Russian airline accused of only hiring 'young and thin' flight attendants

Russian national carrier Aeroflot is allegedly in trouble with its female flight crew after banning as many as 400 "old, fat and ugly" attendants from prestigious foreign routes.

One attendant Yevgenia Magurina complained, "They told us all that only the young and thin will fly abroad for Aeroflot."

Another attendant claimed they they were being weighed "like cows" by the airline, which in Soviet times was the largest in the world.

The airline has since completely denied all attendants' allegations.

The group of angry cabin staff have reportedly written to Kremlin leader Vladimir Putin to complain about their alleged treatment, supposedly part of a "rebranding" exercise.

Aeroflot has since released a statement saying, "These allegations are without foundation — Aeroflot does not discriminate based on age, sex, weight, appearance, religious or political convictions, or indeed any other grounds."


Calling themselves STS — the Russian abbreviation for "old, fat, ugly" — these flight attendants claim they are being prevented from flying on international routes, and instead given domestic flights, meaning that the experienced and loyal crew lose money and miss out on layovers in exotic foreign destinations.

Magurina told the Russian service of RFE/RL that she had been flying for 15 years and was a senior cabin crew member on international flights. But she claimed that in August, she was reassigned to internal routes because she was not thin enough under new rules.

"We were all photographed en masse and measured — some were even weighed," she revealed. "This was done under the pretext of company rebranding and ordering new uniforms for staff."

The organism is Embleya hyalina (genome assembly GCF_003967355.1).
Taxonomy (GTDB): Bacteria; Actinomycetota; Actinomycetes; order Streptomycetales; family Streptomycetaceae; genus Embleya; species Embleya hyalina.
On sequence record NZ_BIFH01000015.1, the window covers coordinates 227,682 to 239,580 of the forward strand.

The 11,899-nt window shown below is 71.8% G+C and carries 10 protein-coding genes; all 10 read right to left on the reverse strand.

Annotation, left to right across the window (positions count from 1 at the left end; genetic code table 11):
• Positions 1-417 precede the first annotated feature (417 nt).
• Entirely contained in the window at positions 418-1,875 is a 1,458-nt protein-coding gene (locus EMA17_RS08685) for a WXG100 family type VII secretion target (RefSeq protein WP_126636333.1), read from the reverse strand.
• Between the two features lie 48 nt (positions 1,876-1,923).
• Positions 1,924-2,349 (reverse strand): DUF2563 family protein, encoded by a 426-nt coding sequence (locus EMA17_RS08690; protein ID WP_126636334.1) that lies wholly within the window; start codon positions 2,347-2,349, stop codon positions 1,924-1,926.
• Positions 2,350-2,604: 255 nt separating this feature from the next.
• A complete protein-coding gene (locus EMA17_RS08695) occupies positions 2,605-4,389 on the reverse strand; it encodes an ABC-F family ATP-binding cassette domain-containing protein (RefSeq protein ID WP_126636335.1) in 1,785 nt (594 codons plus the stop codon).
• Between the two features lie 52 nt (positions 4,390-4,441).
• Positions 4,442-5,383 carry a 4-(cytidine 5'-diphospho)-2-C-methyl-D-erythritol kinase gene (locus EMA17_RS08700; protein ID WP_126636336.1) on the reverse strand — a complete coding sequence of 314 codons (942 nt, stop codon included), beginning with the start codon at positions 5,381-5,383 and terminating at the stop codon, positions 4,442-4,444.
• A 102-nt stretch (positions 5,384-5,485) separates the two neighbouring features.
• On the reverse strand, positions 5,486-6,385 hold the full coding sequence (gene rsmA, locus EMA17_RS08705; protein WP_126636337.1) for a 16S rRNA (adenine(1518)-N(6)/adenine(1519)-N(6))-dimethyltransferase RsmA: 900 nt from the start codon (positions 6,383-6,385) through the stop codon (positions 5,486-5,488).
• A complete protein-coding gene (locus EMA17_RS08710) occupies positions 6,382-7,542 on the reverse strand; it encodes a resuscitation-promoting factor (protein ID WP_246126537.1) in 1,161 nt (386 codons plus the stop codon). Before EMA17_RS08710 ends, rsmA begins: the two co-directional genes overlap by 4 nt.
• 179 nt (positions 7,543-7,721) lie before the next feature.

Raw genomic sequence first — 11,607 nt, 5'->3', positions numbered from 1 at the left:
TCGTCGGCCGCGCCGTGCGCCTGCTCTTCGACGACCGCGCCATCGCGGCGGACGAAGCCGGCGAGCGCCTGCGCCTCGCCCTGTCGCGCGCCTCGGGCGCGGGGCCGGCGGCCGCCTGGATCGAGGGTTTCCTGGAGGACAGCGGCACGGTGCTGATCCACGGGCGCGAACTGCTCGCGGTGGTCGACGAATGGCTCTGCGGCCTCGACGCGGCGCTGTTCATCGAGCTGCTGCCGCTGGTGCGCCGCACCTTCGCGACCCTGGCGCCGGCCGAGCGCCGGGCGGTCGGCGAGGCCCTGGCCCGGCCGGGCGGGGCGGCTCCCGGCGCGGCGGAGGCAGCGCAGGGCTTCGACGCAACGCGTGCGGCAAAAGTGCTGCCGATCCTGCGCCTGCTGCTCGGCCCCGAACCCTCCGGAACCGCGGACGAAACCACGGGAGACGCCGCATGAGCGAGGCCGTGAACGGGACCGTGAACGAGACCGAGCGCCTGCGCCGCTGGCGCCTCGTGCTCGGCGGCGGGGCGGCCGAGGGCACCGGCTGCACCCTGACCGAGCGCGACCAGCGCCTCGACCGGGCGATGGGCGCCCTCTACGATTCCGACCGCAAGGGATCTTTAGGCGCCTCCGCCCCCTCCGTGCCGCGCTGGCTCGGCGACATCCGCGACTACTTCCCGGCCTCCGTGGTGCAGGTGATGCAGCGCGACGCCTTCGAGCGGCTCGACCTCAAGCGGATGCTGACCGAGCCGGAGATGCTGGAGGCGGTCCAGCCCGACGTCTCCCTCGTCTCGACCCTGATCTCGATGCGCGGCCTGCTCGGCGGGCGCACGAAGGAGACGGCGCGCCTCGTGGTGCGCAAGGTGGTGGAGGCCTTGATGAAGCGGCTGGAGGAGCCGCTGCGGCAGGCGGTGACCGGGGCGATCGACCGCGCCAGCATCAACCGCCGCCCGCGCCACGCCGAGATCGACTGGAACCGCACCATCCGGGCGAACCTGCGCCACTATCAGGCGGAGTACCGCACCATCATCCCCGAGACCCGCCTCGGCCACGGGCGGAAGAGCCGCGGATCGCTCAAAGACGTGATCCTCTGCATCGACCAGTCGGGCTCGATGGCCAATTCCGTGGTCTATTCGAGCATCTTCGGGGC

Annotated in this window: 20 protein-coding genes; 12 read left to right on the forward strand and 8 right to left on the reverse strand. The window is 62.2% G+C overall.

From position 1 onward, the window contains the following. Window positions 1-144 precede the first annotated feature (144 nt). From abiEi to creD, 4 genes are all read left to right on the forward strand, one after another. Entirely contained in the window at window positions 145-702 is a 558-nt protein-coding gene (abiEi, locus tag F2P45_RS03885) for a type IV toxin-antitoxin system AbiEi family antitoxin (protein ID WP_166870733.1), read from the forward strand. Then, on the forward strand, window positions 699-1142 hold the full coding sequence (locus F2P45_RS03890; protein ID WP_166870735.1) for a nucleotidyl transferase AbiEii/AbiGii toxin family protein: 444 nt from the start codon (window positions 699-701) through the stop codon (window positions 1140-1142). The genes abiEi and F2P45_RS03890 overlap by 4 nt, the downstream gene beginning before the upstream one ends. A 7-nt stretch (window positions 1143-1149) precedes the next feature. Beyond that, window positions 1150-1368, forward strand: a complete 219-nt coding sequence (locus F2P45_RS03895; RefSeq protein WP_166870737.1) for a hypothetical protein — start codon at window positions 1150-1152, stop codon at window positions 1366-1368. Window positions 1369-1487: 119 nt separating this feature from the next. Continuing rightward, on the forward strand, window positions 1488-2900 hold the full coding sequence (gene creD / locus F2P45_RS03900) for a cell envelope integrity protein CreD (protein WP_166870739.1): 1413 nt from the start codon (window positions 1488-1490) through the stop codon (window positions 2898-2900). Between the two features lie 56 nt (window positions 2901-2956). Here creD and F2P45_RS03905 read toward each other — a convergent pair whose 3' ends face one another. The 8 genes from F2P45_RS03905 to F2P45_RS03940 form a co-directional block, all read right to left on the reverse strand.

Others had suffered before that, she said.

Magurina added, "They stopped putting anyone on international flights if they are older than 40 or take more than a [Russian] size 48."

She claims that not only is she forced to fly domestic routes to destinations like Siberia, but these are often night flights, or early morning departures, which means she and others cannot sleep properly before going to work.

She said, "When I asked what’s going on, they told me these are the new rules of the game and that I was removed from international flights because of my clothes size — it mustn’t be more than a 46, and I’m a 48."

Igor Deldyuzhov, the president of a trade union representing the flight crew, said there were many complaints of discrimination over age and appearance. But it has been claimed that staff were scared to go to court because they have children and mortgages and fear losing their jobs.


In a statement released earlier this week, the Russian carrier stated, "Aeroflot therefore robustly denies these baseless allegations.

"Aeroflot does not place geographical restrictions on where its cabin staff may fly and it does not restrict flight time for members of staff based on age or any other physical attributes, such as appearance.

Aeroflot also claims that Ms. Magurina still serves on international and domestic flights, and that their investigation has found "no evidence to support her allegation. Hundreds of Aeroflot’s cabin crew are aged over 40 and regularly work on international flights to destinations in North America, Europe, Japan, China and elsewhere," the statement continued.

"The claim that the expert medical commission has been instructed to remove 'old and ugly' cabin crew from flight duties is untrue."

This story originally appeared on The Sun.